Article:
I returned to Incwala every day for a week and got to know the royal healers -- quiet, deeply feared figures who stay near the palace while the king is in isolation. These are not the herb-collecting healers you call to cure a stomach ache but rather the ones you summon for luck and power, the ones who deal in animal parts, the ones albinos fear because their speckled white flesh is considered magic. The healers themselves are constantly poisoning one another in Mswati's competitive royal court. I caught up with one, Mabuzo, in northern Swaziland after he ran away from the palace.

"Mswati is not like his father [the revered Sobhuza II, who expelled the British from Swaziland]," he told me. "They all used us, but you only go to Mswati if you want to die. If one healer thinks you are becoming too powerful, he will kill you." When I asked if Mswati used human parts as muti, Mabuzo got very quiet and whispered something to my translator who smiled and winced. The interview was over.

The last night of Incwala, after the tourists left and the gates closed, I met Sydney (many Swazis go by Anglicized names), one of the king's personal guards. He was standing at the entrance to Mswati's Incwala kraal, or cow pen, made of thin 20-foot-high logs and covered by a layer of branches. The king was inside.

Sydney was a lean young man with a clean face. He stepped closer to me, and I smelled the cow's blood before I noticed that it drenched the pants and shirt of his uniform.

He informed me that I couldn't explore the kraal. Earlier, I'd been told that if a girl enters the king's kraal she'll have her period for the rest of her life, which I didn't dare risk. Still, I asked Sydney why I couldn't just look.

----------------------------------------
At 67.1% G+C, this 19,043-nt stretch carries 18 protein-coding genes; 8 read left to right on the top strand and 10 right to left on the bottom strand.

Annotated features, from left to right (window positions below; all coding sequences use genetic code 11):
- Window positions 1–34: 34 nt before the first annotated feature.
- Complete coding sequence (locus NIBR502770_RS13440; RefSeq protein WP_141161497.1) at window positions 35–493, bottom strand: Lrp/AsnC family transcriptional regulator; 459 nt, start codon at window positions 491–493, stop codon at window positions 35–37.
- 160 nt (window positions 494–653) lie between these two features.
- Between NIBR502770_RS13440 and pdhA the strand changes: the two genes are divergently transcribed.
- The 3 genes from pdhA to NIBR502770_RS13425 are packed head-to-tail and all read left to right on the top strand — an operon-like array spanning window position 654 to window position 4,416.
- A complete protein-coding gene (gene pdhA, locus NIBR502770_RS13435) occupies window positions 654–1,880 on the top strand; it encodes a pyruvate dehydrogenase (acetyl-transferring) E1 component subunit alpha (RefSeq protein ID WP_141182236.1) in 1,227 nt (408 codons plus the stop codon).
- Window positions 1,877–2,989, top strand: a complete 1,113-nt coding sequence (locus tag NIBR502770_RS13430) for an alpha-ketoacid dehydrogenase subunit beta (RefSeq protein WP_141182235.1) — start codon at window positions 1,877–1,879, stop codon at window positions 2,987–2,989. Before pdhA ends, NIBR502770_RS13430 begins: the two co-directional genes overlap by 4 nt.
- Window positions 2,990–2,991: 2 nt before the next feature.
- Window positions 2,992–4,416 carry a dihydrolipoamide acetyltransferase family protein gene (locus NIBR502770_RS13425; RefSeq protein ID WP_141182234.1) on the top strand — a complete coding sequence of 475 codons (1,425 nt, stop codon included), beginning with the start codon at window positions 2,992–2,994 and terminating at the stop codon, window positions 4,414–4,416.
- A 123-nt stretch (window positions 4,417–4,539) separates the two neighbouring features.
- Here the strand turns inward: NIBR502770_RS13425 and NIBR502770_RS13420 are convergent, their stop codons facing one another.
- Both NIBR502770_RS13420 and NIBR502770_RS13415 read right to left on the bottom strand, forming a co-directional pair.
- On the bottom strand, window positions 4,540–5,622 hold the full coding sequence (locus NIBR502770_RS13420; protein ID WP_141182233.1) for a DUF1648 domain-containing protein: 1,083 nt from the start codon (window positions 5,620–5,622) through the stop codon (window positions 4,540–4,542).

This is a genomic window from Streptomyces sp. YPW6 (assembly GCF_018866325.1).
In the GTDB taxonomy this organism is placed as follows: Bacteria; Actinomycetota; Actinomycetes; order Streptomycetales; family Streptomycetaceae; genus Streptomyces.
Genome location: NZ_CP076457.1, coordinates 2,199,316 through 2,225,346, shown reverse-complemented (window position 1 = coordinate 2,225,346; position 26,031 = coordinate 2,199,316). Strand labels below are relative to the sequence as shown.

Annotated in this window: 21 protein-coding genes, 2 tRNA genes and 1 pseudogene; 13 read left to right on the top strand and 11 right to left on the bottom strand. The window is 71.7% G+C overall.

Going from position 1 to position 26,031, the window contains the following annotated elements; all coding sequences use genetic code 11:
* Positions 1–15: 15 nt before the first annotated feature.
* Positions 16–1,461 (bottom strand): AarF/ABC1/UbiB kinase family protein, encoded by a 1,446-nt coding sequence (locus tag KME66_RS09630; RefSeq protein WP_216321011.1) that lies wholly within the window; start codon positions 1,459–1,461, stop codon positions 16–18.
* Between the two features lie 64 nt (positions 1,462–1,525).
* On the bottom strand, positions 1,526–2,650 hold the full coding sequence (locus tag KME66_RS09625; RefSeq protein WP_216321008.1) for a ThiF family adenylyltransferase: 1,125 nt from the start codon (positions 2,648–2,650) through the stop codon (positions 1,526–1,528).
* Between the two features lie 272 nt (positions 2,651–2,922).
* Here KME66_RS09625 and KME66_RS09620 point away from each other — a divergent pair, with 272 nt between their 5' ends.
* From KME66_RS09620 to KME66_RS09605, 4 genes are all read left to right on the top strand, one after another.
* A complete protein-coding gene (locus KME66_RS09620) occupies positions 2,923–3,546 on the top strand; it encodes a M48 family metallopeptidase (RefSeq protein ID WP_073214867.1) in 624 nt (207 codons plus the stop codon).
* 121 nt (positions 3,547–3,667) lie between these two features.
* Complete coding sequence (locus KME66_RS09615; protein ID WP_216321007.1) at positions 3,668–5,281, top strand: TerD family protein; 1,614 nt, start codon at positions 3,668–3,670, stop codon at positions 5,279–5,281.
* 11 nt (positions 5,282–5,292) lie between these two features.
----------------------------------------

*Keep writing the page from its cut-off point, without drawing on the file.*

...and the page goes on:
"You don't understand," he said, cradling his AK-47, "no one can go in there now.... Not even me. In there is the king, the bulls, a very few warriors and," he pauses, "and the inyangas."

I'd seen a dozen bulls enter the kraal minutes ago but couldn't hear anything inside save for chanting -- a soft shush-shush-shush.

"Are you a Christian?" asked Sydney. "I am a Christian," he said. "And I hate what is happening in there."

The secret ceremonies of Incwala are steeped in mystery. But on Nov. 28, 2011, Pius "unSwazi" Rinto (aka Pius Vilakati), the founder and spokesperson of the banned Swaziland Solidarity Network (SSN), released a document that contained a Swazi man's alleged confessions about the true nature of the ceremony.

The SSN, which coordinates democracy campaigns from South Africa, claimed that the report came from a former member of the Royal Army who had defected to the democracy movement. The report was picked up by major news organizations, even making it into the New York Times.

It contained a number of well-known facts about Incwala -- royal advisors spend the month wandering Swaziland and fining people for violating traditional codes (women wearing pants are commonly apprehended), bulls are killed, young (ideally virgin) boys move onto the palace lawns (80,000 came this year, and all received new sneakers).

But the document included some strange revelations as well, which are harder to verify.